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The History Of The Domestic Cat

There is some confusion about the origins of the domestic cat, with researchers arguing about where and when in time cats were domesticated. Some scientists even argue that cats domesticated themselves. Read on to find out about the different theories.

The First Domesticated Cats

For a long time it was believed that the Egyptians domesticated cats around 4000 years ago. Geographically this makes sense because DNA evidence suggests that modern day domestic cats share a common ancestor with the African wildcat. However in 2004 a nine and a half thousand year old neolithic grave in Cyprus was excavated and revealed the remains of a cat buried with a human, which suggests humans kept cats long before the 4000 year mark.

An ancient Egyptian statue of a cat
An ancient Egyptian statue of a cat

Other studies have suggested that domestication of cats could have started as much as 12,000 years ago when agriculture boomed in the Middle East’s Fertile Crescent (a crescent shaped area of fertile land around Egypt and Syria).

A crescent shaped area of fertile land around Egypt and Syria
A crescent shaped area of fertile land around Egypt and Syria

It is thought that the increased agriculture brought in more vermin and the cats followed. This theory makes sense because even today feral cats will flock to and thrive in areas with a plentiful supply of food, whether that be a restaurant offering scraps or a farm with vermin to hunt.

A Greek cat basking in the sun
A Greek cat basking in the sun

It is believed that domestic cats were brought to Europe around 3000 years ago by Greek and Phoenician traders. Romans valued cats highly for pest control and the Roman Legions would have certainly taken cats with them as they moved through Gaul (modern day France) and eventually Britain.

Cats Reach Britain

Around 1600 years ago the Romans left Britain but many of the cats they owned were left behind. When the Vikings invaded Britain about 1000 years ago it is thought that they took some of the domesticated cats (that the Romans left behind) back to Norway with them.


About 700 years ago things took an unfortunate turn for cats in Britain. It was the middle ages and all of a sudden a suspicion of cats being involved in witchcraft was rife. There was a massacre of cats in Europe with hundreds of thousands being slaughtered. Many people hypothesised that this slaughter of cats allowed the rat population in Europe to boom and so played a great part in increasing the spread of the Bubonic plague from 1346 - 1353.

Cats Reach The New World

By the 1500’s cats had regained their popularity and were about to make another huge leap. New world traders and explorers left Britain and Spain during the 1600’s and 1700’s which lead to the introduction of domestic cats in America.

A lovely young tabby cat with big beautiful green eyes
A lovely young tabby cat with big beautiful green eyes

The Modern Cat

The cat has become so popular that there is now around 8.5 million pet cats in the UK alone. Cats are the most popular pet animal in the world.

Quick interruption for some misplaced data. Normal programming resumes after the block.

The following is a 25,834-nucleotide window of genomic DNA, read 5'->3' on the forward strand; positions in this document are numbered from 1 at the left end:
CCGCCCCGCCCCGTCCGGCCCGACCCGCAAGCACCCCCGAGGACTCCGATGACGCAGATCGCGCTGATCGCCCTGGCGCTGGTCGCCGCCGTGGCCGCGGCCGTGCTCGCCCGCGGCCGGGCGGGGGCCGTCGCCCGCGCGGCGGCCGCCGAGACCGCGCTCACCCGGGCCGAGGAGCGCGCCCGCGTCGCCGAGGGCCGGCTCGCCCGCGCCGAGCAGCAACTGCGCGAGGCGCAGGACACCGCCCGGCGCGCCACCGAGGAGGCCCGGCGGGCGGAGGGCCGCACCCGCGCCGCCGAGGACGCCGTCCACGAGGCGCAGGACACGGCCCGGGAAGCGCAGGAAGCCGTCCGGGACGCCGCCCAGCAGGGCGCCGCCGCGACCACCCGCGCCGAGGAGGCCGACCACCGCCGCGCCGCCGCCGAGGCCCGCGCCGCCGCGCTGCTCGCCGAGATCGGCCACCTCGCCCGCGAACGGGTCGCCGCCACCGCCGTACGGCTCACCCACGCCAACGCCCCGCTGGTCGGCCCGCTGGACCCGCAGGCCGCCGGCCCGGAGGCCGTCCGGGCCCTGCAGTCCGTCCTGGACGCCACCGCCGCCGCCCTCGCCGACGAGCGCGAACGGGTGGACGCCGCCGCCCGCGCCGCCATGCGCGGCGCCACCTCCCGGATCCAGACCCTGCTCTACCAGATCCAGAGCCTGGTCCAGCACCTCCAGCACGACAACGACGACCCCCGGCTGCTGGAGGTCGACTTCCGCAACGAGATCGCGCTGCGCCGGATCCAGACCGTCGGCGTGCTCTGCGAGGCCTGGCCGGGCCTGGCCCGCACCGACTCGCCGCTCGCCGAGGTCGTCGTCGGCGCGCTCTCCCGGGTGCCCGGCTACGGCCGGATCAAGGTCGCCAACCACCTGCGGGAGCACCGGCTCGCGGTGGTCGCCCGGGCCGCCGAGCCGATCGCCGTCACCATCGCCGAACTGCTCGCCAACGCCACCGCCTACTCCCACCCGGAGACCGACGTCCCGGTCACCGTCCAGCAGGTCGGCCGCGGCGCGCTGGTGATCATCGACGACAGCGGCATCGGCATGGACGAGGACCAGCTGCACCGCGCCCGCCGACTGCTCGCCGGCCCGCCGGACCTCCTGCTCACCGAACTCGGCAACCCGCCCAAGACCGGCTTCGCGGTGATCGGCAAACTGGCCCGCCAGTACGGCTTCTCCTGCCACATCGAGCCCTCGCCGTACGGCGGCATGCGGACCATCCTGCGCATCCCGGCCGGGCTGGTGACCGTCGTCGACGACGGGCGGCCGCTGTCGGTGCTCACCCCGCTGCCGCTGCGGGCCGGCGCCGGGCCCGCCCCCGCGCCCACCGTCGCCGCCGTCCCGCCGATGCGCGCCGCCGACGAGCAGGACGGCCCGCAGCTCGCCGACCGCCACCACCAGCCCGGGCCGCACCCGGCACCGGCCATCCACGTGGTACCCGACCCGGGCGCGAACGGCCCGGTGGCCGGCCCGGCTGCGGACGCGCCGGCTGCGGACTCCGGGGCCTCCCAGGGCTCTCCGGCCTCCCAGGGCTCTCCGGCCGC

A cute cat lying down inside
A cute cat lying down inside

Although more households own a dog, many cat owners show their devotion by being multi cat households. There are also now over a 100 domestic cat breeds with new breeds being constantly developed.

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Janine, 5 April 2020

I'm sure the statement "more households own a dog" does not take into consideration the Islamosphere, which is a huge swath of the world population but is often uncounted in world data studies. In Islam, the dog is considered an unclean animal, so pet dogs are almost never kept. In contrast, the cat is considered clean and pure, and was personally and explicitly endorsed by Muhammad as the ideal pet; he had several cats of his own, and doted on them and sang their praises. Thus many Muslims follow suit. A cat is, in fact, considered so clean by nature that the water from a cat's drinking bowl is labeled as appropriate to use for ritual cleansing of one's face and hands before prayer.

Elías, 12 October 2019

You've got it all wrong. Neither Romans nor Greeks knew of domesticated cats except as something Egyptian people did. Domesticated cats came to Europe from the Vikings, who had had them for a long time, came to them ultimately from Persia, where descendents of Egyptian cats had been kept as pets for a millennia or so. They also left some on the continent of North America, because the Main Coon is a relative of the Norwegian Skaukatt whose common ancestor lived around year 1000.

Susan, 25 July 2019

There's some really interesting information in this post :) One of the reasons I love cats is because they still manage to retain some of their wildness and it really shows in their personality. I love dogs, too, but there's something about the sassy, sometimes apathetic, often stubborn nature of a cat that makes me love them all the more. I didn't realise how absolutely gorgeous Bengal cats were, either. I don't imagine you see many of those sitting in shelters for long.

Nika, 13 April 2019

I learned a lot about cats.

Luke, 12 November 2018

new breeds are constantly being developed?